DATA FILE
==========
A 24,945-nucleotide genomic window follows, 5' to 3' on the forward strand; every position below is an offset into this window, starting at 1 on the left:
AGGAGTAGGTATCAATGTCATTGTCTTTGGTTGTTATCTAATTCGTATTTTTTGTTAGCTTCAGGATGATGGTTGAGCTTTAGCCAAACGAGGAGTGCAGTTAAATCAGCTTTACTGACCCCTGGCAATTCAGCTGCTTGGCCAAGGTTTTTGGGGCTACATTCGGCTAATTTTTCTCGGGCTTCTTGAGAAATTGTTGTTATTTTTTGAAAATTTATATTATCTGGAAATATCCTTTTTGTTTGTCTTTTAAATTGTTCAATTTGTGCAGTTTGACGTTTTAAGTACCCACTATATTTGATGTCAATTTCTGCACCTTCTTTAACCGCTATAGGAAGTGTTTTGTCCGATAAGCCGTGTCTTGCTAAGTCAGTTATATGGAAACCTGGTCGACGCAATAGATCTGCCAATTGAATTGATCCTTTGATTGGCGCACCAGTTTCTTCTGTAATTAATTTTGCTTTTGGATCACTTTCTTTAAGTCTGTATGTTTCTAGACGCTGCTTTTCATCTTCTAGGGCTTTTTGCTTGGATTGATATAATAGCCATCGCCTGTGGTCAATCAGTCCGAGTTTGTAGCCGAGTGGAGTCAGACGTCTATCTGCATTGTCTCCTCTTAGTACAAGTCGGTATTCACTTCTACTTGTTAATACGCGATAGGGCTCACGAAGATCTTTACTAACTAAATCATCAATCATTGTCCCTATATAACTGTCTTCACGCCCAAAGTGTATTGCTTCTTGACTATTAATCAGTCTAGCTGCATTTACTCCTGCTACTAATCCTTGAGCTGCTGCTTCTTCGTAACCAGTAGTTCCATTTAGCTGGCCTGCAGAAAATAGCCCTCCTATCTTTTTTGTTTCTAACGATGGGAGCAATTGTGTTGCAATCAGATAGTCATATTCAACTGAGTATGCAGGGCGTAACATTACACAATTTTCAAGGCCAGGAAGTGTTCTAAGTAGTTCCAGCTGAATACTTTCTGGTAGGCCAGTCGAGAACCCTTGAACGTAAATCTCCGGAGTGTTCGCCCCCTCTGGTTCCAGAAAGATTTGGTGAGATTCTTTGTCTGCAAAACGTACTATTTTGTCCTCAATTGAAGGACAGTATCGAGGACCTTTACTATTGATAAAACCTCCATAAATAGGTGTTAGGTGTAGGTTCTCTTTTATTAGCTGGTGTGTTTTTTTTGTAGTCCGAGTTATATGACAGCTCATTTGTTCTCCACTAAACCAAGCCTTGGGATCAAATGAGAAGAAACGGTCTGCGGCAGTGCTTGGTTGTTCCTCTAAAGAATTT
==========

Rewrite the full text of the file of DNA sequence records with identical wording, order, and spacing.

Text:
A 24,945-nucleotide genomic window follows, 5' to 3' on the forward strand; every position below is an offset into this window, starting at 1 on the left:
AGGAGTAGGTATCAATGTCATTGTCTTTGGTTGTTATCTAATTCGTATTTTTTGTTAGCTTCAGGATGATGGTTGAGCTTTAGCCAAACGAGGAGTGCAGTTAAATCAGCTTTACTGACCCCTGGCAATTCAGCTGCTTGGCCAAGGTTTTTGGGGCTACATTCGGCTAATTTTTCTCGGGCTTCTTGAGAAATTGTTGTTATTTTTTGAAAATTTATATTATCTGGAAATATCCTTTTTGTTTGTCTTTTAAATTGTTCAATTTGTGCAGTTTGACGTTTTAAGTACCCACTATATTTGATGTCAATTTCTGCACCTTCTTTAACCGCTATAGGAAGTGTTTTGTCCGATAAGCCGTGTCTTGCTAAGTCAGTTATATGGAAACCTGGTCGACGCAATAGATCTGCCAATTGAATTGATCCTTTGATTGGCGCACCAGTTTCTTCTGTAATTAATTTTGCTTTTGGATCACTTTCTTTAAGTCTGTATGTTTCTAGACGCTGCTTTTCATCTTCTAGGGCTTTTTGCTTGGATTGATATAATAGCCATCGCCTGTGGTCAATCAGTCCGAGTTTGTAGCCGAGTGGAGTCAGACGTCTATCTGCATTGTCTCCTCTTAGTACAAGTCGGTATTCACTTCTACTTGTTAATACGCGATAGGGCTCACGAAGATCTTTACTAACTAAATCATCAATCATTGTCCCTATATAACTGTCTTCACGCCCAAAGTGTATTGCTTCTTGACTATTAATCAGTCTAGCTGCATTTACTCCTGCTACTAATCCTTGAGCTGCTGCTTCTTCGTAACCAGTAGTTCCATTTAGCTGGCCTGCAGAAAATAGCCCTCCTATCTTTTTTGTTTCTAACGATGGGAGCAATTGTGTTGCAATCAGATAGTCATATTCAACTGAGTATGCAGGGCGTAACATTACACAATTTTCAAGGCCAGGAAGTGTTCTAAGTAGTTCCAGCTGAATACTTTCTGGTAGGCCAGTCGAGAACCCTTGAACGTAAATCTCCGGAGTGTTCGCCCCCTCTGGTTCCAGAAAGATTTGGTGAGATTCTTTGTCTGCAAAACGTACTATTTTGTCCTCAATTGAAGGACAGTATCGAGGACCTTTACTATTGATAAAACCTCCATAAATAGGTGTTAGGTGTAGGTTCTCTTTTATTAGCTGGTGTGTTTTTTTTGTAGTCCGAGTTATATGACAGCTCATTTGTTCTCCACTAAACCAAGCCTTGGGATCAAATGAGAAGAAACGGTCTGCGGCAGTGCTTGGTTGTTCCTCTAAAGAATTT